The next morning, before Betty Lou left, she was given some instructions on how to maneuver her way into and out of a bathroom. During the demonstration the metal cover over the industrial-size roll of toilet paper fell off the wall and hit her on the knee just above where the bone graft was taken. Fortunately it missed the foot. We heard that in the past, after the operation she had, she would have been in the hospital for two nights. We were glad she was out of there before something really serious happened.
Six weeks later the cast was removed (stitches were removed after two weeks, through "windows" that were left in the cast) so the foot could be X-rayed in a natural position to determine that healing was progressing as desired.
Another hard cast was then applied. Or rather mis-applied; it was too tight and she had to return for a more successful application.
A couple of weeks later she began to exert some weight on the foot and cast as she walked with her crutches – beginning at twenty to thirty pounds, as calibrated by pressing the foot on a scale. Every three to four days she increased the force by another twenty to thirty pounds, and after a certain level, she could discard one crutch. Finally the cast was removed, after which she needed several weeks of physical therapy and time for swelling of the foot and ankle to subside so they could cast her for orthotics. During this time she had to wear an "Air Jordan" boot, or at least one with a pump to make it fit snugly.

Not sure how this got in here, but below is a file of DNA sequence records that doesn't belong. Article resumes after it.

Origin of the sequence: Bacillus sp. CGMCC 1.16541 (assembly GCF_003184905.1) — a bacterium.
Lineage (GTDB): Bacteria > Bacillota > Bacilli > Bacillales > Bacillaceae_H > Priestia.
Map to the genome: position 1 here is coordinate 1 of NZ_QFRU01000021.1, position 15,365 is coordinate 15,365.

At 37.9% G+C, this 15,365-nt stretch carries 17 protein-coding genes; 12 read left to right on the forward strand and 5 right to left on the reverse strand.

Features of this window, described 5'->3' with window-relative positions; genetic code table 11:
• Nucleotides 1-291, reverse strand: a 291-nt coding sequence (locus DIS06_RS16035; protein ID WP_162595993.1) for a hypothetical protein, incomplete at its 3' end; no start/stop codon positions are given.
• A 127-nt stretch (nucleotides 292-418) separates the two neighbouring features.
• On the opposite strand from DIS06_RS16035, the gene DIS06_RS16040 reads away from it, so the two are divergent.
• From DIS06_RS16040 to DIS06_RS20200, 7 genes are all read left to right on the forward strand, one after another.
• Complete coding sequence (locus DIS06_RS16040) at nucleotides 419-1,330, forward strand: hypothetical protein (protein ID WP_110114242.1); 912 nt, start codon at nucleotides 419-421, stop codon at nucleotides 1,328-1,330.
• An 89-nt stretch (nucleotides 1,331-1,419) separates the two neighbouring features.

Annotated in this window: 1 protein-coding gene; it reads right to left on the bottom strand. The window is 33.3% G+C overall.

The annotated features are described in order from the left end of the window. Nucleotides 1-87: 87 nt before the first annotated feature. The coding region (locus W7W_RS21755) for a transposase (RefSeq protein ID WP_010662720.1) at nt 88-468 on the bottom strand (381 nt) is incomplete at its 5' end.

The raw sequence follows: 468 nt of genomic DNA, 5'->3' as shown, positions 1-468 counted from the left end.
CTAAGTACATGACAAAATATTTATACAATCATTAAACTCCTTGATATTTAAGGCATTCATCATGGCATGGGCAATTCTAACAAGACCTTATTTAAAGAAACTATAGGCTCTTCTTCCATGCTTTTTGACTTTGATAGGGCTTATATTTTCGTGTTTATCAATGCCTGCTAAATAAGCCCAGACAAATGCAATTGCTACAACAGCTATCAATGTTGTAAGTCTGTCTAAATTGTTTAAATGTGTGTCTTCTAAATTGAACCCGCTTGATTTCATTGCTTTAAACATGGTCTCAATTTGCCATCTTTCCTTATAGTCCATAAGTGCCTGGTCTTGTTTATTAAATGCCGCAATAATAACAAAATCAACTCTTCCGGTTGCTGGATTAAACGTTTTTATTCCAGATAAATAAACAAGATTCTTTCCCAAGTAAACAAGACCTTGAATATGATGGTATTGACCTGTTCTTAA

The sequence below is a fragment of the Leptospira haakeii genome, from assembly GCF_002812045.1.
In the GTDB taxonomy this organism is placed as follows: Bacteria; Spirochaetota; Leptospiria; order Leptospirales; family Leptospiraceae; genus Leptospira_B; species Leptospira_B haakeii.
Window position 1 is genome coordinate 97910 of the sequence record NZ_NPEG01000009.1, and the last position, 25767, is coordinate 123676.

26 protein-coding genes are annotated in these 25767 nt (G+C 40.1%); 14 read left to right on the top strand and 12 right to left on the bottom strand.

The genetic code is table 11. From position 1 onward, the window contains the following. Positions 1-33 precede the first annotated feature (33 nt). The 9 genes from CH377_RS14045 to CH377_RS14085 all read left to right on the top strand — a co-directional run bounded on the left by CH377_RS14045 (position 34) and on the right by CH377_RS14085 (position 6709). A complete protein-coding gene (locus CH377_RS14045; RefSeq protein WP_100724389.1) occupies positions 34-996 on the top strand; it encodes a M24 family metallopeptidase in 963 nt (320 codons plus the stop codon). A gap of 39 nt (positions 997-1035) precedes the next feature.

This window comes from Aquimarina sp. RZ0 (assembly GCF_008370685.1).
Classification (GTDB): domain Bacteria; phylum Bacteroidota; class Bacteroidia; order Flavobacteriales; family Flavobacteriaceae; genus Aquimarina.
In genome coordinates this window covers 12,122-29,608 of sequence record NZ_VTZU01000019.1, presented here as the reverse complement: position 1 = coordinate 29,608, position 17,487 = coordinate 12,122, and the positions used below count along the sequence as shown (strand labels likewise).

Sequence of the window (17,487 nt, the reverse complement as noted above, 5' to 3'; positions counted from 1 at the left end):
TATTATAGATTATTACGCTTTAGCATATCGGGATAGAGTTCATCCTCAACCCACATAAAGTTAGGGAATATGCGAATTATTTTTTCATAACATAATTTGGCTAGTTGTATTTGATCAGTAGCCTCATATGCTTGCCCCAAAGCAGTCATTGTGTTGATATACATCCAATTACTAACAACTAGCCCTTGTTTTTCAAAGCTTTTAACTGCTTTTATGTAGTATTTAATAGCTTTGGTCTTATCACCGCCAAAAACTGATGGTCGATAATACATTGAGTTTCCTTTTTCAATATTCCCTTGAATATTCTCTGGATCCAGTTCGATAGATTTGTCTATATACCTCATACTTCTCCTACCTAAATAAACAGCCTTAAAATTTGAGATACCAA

The orthotics finally came in mid-December, 1999 and she had to start all over with the gradual increase of weight. Once her body got properly aligned again, her knee complained about the change – evidently the boot was thicker than the shoe she was wearing on the other foot – and she had six weeks of physical therapy for that.
After that, and when she was walking fairly well, although not for long distances, she started going to the gym with me (we've been members for over 35 years; originally Holiday, later merged with Bally's; I'd been going regularly during lunch hour for most of that time but a teacher doesn't have that luxury.) Bally's has the same leg machines they had at the Sports Medicine place where she was going to and she also added upper body workouts.
Originally Dr. Cooper had said that he might remove the heel screw because it came so close to the anklebone, but he later determined that it was best to remove all the screws because they could tend to migrate
The removal, in March 2000, was an outpatient procedure and after a week she got the stitches removed. The screw holes, which can still be faintly seen, would fill in within a few weeks. The staples, however, remain, of interest to airport metal detectors.
When I told Dr. Cooper that I was going to put a photo of the screws on the Internet, he suggested that I should auction them off on eBay!
It took a while for her to get walking in shoes again, and back to the gym. It has taken another year to get back to "normal," although she no longer has lateral flexibility in the foot.
1Our airline tickets were "nonrefundable." After Betty Lou's diagnosis, she hobbled into United Airline's Tyson's Corner office on crutches and wearing a protective plastic boot, showed them a note from Dr. Cooper, and described her plight. The office manager said he would have to send the tickets to Chicago for their decision. When we later received our credit card statement, we found that our ticket prices had been refunded a few minutes after we left.